What makes Scottish art Scottish? What are the threads that bind it into a single tradition? Certain stylistic features, such as the heritage of Celtic design with its emphasis on intricate pattern, recur throughout the centuries, not least in Mackintosh's Art Nouveau. But at a deeper level it emerges through themes and ideas, aspects of landscape and history to which Scottish artists have continually returned: the presence of the sea and the Highlands, the hardships of the Scottish people, incidents from Scottish culture - especially in literature and philosophy. A close connection with France has also been surprisingly persistent, from medieval times almost to the present. All these factors have formed the character of Scottish art, but at the same time it is rich in distinctive personalities and individual genius. Professor Macdonald brings these men and women vividly to life without losing sight of the wider panorama. His book is particularly opportune at a time when the issue and nature of Scottish identity has come to the foreground.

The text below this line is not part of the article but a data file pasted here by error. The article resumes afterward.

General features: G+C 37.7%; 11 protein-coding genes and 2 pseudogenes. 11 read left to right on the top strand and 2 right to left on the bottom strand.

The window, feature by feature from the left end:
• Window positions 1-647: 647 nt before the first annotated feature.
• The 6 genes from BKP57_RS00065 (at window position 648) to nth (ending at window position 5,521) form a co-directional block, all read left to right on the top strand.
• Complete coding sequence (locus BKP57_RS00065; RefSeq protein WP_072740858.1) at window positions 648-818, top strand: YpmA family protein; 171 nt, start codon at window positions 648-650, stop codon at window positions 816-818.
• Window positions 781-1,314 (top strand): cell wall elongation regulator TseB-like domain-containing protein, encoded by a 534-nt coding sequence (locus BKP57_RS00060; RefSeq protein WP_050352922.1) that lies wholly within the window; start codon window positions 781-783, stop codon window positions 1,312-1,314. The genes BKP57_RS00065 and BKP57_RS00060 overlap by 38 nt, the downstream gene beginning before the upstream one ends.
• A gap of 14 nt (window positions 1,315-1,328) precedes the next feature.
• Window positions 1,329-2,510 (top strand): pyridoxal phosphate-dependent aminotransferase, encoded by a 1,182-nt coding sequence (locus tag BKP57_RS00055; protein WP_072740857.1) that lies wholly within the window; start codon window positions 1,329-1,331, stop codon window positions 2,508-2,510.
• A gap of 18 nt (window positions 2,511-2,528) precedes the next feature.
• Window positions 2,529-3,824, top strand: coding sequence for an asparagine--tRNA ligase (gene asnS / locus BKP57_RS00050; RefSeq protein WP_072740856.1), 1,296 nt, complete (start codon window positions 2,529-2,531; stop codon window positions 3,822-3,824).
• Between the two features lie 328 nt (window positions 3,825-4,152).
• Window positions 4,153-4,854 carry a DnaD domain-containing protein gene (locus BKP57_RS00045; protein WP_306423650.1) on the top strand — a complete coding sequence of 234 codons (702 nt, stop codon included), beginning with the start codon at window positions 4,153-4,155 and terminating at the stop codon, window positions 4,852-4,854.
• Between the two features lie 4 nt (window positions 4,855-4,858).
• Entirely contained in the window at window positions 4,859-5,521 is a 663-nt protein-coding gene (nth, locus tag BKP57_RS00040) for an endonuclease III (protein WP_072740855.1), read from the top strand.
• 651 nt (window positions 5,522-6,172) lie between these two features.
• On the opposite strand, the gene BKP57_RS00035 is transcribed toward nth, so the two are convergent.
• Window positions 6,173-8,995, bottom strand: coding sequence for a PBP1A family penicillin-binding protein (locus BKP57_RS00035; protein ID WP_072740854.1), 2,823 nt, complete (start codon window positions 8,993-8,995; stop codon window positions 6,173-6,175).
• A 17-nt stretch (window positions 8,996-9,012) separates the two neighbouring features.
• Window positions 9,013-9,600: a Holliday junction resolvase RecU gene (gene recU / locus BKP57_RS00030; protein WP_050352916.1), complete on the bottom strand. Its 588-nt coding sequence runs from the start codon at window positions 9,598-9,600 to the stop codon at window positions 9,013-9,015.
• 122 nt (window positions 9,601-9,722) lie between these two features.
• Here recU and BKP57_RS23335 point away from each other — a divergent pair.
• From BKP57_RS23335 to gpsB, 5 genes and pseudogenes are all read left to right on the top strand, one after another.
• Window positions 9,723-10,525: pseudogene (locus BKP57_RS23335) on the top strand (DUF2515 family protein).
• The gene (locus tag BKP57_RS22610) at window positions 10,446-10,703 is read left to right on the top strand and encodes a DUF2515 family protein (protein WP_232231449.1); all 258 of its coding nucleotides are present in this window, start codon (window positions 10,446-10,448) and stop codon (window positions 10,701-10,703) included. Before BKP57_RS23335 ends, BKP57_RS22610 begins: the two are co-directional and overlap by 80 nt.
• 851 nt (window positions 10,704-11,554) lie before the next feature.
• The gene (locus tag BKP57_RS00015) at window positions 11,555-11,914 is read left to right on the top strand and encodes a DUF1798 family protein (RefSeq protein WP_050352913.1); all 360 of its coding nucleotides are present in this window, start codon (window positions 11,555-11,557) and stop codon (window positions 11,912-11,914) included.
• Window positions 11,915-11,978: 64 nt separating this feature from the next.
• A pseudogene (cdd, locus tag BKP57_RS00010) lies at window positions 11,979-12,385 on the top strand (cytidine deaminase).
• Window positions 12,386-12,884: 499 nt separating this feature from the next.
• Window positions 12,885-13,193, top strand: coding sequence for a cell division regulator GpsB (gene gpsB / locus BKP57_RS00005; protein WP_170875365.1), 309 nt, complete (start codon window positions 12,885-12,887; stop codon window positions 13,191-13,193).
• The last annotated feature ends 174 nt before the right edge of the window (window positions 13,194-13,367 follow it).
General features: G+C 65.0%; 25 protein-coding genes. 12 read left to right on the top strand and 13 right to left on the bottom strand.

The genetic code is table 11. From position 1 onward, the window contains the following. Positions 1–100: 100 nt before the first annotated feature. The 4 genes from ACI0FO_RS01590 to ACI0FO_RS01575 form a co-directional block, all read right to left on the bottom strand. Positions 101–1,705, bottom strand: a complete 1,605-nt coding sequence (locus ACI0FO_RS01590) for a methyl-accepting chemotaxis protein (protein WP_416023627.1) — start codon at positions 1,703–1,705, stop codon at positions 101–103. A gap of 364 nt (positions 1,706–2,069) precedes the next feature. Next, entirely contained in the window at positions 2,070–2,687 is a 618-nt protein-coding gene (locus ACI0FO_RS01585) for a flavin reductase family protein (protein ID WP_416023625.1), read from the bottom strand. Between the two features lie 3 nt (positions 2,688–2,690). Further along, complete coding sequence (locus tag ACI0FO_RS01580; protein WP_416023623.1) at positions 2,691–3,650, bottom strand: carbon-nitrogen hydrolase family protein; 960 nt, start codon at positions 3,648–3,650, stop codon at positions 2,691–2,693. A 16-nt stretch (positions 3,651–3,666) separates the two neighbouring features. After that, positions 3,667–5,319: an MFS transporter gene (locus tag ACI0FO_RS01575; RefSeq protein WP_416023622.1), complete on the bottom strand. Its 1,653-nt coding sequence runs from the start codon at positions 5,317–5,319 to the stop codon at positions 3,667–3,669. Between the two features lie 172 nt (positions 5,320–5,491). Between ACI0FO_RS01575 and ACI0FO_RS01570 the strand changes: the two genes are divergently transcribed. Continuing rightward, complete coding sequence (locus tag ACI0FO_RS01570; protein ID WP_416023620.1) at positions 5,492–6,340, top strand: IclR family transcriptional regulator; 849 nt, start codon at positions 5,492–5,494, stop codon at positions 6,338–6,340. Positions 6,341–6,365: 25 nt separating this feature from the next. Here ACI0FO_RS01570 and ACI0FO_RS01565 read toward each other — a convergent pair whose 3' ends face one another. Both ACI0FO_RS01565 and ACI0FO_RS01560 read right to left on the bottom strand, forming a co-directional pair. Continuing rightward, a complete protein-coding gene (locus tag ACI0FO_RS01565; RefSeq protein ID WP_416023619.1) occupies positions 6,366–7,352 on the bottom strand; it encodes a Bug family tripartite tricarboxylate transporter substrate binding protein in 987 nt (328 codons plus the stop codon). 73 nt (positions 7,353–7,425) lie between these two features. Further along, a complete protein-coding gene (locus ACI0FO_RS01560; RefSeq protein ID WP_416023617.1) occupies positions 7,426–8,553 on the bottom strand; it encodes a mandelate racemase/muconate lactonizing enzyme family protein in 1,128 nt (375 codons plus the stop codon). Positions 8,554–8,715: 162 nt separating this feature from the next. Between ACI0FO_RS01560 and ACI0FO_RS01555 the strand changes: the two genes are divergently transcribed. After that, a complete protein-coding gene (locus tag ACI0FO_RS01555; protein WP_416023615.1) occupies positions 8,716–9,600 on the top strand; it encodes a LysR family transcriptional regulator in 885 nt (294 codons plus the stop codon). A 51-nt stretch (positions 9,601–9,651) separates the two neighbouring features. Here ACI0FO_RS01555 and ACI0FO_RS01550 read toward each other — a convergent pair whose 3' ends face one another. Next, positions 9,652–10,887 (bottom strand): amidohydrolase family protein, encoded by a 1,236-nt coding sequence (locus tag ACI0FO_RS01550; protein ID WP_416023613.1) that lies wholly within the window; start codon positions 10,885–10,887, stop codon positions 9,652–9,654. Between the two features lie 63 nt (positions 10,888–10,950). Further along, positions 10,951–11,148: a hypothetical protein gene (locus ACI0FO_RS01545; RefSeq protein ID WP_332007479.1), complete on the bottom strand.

Murdo Macdonald is Professor of History of Scottish Art at the University of Dundee.
Prehistory and early history; the development of Christian art; loss and reconstruction; Classicism and Celticism; art and philosophy; 19th-century narratives; modernity and revivals; 20th-century pluralism.